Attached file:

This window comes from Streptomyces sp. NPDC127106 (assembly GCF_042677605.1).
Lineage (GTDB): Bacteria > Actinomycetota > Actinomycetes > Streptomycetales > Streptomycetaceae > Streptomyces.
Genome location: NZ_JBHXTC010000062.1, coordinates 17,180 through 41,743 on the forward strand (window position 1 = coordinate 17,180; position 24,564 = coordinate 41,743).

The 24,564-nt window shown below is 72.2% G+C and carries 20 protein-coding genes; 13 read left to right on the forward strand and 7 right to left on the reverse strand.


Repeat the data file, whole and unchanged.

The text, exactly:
This window comes from Streptomyces sp. NPDC127106 (assembly GCF_042677605.1).
Lineage (GTDB): Bacteria > Actinomycetota > Actinomycetes > Streptomycetales > Streptomycetaceae > Streptomyces.
Genome location: NZ_JBHXTC010000062.1, coordinates 17,180 through 41,743 on the forward strand (window position 1 = coordinate 17,180; position 24,564 = coordinate 41,743).

The 24,564-nt window shown below is 72.2% G+C and carries 20 protein-coding genes; 13 read left to right on the forward strand and 7 right to left on the reverse strand.